http://www.sisweb.com/micromesh/mmr_discs.htm#6_0_psa

Look for the “variety pack” under the 6 inch, no hole adhesive discs. You can also get them individually. I’ve found anything below 8,000 grit on Micro Mesh is kind of pointless. You’ll get better results with 2,000 grit sandpaper. Work Sharp only sells the discs up to 6,000 of Micro Mesh.

You find this useful as well: http://www.sisweb.com/micromesh/conversion.htm

Micro Mesh grits are not the same as regular sandpaper grits. For example, Micro Mesh at 4,000 grit is equivalent to wet or dry sandpaper at 1,500 grit. Hence why I think any grades of Micro Mesh below 8,000 are less useful than the cheaper and faster sandpaper.

A couple of words of warning though: I’ve found that the Micro Mesh doesn’t seem to do much, if anything. I get shinier chisels from the 3M sandpaper than I do from Micro Mesh. In fact, I can’t usually even tell if the Micro Mesh is doing anything at all on the Work Sharp. Also, when I used the 12,000 grit Micro Mesh disc my chisels tore it up some. I didn’t have that problem with any of the lower grits.

I have found that Klingspor wet or dry sand paper is NOT the same as the 3M sandpaper. I got a noticeably coarser results with Klingspor 2,000 grit than I did with 3M 2,000 grit. I can’t speak directly to their discs as I haven’t found high grit 3M discs.

Norton’s higher grits appear to be the same as the 3M grits. So I recommend 3M or Norton paper.

You can also find small sheets of 2,500 grit of the 3M paper.

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chrisstef

10848 posts in 1663 days


#12 posted 10-23-2012 04:36 PM

Joe – not to break your stones but sharpneing on stones with a honing guide aint much different than using the worksharp. You’re still relying on a tool to hold a specific angle and abrading all the same, whether it be sandpaper or a stone IMO.

Purrmaster – killer killer info on that. Getting through their website was tough going for me. Its awfully confusing. Ill be stocking up on the 2 packs of the lower grit stuff from klingspor. Gonna do a little hunting for the higher grit stuff.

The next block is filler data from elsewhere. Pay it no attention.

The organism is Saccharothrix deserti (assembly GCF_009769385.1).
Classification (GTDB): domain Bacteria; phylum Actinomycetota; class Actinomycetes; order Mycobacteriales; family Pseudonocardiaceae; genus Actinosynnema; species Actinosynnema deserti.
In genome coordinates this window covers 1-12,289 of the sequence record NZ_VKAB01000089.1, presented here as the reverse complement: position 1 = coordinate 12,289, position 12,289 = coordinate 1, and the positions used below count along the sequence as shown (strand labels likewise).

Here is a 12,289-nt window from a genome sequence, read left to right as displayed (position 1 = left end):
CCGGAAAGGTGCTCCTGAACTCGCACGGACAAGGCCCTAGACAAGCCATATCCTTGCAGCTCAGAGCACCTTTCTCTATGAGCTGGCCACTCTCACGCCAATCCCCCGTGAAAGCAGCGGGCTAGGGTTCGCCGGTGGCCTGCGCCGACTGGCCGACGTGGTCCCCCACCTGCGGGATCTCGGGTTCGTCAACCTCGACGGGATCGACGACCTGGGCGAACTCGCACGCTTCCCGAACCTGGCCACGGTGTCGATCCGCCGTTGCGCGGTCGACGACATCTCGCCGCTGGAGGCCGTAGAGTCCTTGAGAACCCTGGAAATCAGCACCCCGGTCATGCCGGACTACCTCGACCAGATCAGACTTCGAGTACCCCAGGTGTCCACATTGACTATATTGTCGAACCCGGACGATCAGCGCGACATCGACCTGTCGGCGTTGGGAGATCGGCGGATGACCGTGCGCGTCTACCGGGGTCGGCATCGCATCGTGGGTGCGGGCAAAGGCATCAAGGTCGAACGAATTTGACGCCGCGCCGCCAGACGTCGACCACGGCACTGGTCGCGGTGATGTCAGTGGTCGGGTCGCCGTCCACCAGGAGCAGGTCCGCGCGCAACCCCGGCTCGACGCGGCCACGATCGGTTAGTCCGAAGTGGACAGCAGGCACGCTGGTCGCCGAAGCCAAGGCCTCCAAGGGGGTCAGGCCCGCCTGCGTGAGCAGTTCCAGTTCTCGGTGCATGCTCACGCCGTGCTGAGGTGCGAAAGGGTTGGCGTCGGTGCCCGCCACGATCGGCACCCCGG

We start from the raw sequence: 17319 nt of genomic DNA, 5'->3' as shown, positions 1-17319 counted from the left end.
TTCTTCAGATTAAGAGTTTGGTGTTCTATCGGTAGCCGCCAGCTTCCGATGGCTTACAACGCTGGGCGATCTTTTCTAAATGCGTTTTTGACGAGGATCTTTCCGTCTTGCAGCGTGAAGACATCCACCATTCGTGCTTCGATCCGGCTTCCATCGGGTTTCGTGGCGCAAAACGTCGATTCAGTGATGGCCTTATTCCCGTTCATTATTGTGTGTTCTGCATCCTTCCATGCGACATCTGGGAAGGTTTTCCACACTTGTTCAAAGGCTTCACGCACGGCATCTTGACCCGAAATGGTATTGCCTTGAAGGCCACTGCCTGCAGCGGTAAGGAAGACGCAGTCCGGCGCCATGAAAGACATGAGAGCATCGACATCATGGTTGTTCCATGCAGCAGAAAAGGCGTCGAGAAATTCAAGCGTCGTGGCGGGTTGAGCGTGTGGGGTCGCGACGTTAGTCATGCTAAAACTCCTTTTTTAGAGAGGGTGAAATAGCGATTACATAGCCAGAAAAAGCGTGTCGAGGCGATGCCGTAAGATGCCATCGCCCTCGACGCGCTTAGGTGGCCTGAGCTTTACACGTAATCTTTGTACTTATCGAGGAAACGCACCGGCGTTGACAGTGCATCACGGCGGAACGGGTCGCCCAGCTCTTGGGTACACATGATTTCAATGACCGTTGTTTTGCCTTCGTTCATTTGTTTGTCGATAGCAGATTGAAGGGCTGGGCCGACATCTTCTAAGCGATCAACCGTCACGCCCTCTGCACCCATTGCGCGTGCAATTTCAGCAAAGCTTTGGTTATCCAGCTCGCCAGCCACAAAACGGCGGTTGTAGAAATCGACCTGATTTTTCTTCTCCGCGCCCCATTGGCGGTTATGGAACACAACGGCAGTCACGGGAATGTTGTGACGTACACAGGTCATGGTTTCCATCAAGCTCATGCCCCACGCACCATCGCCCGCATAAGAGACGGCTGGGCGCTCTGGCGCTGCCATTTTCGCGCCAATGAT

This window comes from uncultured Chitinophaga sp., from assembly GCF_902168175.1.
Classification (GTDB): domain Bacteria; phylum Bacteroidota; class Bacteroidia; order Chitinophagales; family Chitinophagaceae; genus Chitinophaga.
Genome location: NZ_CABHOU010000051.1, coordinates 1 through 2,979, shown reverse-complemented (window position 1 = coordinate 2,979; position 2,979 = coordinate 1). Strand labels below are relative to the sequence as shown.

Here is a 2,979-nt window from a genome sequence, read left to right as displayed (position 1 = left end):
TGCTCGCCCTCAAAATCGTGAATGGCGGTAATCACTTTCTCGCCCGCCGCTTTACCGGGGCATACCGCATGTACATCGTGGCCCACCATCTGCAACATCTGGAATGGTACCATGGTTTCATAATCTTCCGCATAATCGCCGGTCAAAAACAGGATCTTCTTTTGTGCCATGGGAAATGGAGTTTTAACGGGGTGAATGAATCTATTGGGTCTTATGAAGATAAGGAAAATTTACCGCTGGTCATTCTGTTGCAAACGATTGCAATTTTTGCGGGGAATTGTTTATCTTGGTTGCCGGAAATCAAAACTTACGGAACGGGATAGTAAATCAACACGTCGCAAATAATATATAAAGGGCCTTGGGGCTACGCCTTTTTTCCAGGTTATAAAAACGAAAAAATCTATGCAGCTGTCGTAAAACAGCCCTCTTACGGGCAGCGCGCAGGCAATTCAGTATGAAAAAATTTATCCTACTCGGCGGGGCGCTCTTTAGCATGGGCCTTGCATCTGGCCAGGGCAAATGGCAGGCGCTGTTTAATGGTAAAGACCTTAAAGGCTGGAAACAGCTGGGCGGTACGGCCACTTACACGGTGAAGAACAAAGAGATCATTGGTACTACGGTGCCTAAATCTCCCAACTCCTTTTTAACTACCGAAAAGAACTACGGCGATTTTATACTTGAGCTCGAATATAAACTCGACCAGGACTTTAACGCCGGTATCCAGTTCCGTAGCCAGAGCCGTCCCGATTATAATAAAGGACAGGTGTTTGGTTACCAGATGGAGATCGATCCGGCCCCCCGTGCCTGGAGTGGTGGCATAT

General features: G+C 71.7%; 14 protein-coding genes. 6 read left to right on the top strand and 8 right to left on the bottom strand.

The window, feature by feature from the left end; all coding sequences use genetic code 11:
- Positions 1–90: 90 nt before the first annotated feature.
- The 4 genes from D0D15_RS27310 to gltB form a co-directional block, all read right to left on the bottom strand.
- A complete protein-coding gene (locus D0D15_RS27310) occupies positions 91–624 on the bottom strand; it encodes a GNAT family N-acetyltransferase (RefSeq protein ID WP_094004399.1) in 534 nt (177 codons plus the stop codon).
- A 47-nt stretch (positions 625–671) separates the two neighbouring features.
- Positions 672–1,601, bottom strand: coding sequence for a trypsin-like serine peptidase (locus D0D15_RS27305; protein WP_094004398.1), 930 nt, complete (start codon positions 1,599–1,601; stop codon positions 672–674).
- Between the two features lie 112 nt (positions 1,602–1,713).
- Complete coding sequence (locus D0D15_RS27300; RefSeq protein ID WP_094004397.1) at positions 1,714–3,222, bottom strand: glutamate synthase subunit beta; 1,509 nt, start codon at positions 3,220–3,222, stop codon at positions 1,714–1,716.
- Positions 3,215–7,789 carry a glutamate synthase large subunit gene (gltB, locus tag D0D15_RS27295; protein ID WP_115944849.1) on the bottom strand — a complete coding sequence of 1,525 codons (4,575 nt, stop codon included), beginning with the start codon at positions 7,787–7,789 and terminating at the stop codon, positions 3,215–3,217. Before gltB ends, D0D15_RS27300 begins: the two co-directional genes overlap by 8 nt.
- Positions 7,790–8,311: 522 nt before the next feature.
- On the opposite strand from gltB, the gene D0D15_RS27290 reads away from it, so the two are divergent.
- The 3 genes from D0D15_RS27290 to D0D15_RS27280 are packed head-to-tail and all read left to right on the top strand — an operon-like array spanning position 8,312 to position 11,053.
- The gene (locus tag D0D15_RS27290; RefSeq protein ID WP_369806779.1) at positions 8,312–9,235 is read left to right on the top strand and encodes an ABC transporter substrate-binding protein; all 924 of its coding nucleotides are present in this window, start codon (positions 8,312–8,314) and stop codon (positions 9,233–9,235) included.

-- "there aren’t many hand tools as awe-inspiring as the #8 jointer. I mean, it just reeks of cast iron heft and hubris" - Smitty

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Purrmaster

799 posts in 750 days


#13 posted 10-24-2012 05:19 AM

If you can find stick on discs for 1,500 and 2,000 grit (from any manufacturer) please let me know. I just ordered some sheets of 3M 2,000 and 2,500 grit sandpaper to glue onto the WorkSharp glass wheels. The downside is that sandpaper glued on is much more likely to rip than sanding discs. And 2,000 grit paper don’t last very long when used dry. Which is unsurprising considering it was designed for that.

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Purrmaster

799 posts in 750 days


#14 posted 10-25-2012 08:48 AM

Wasn’t designed for that, I meant. I really need to proof read my posts.

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chrisstef

10848 posts in 1663 days


#15 posted 10-25-2012 02:27 PM

Purr – ive found some of the higer grit stuff but i t looks like its packs of 100 or packs of 50, not very economical but im gonna keep looking around, its out there, i know it.

-- "there aren’t many hand tools as awe-inspiring as the #8 jointer. I mean, it just reeks of cast iron heft and hubris" - Smitty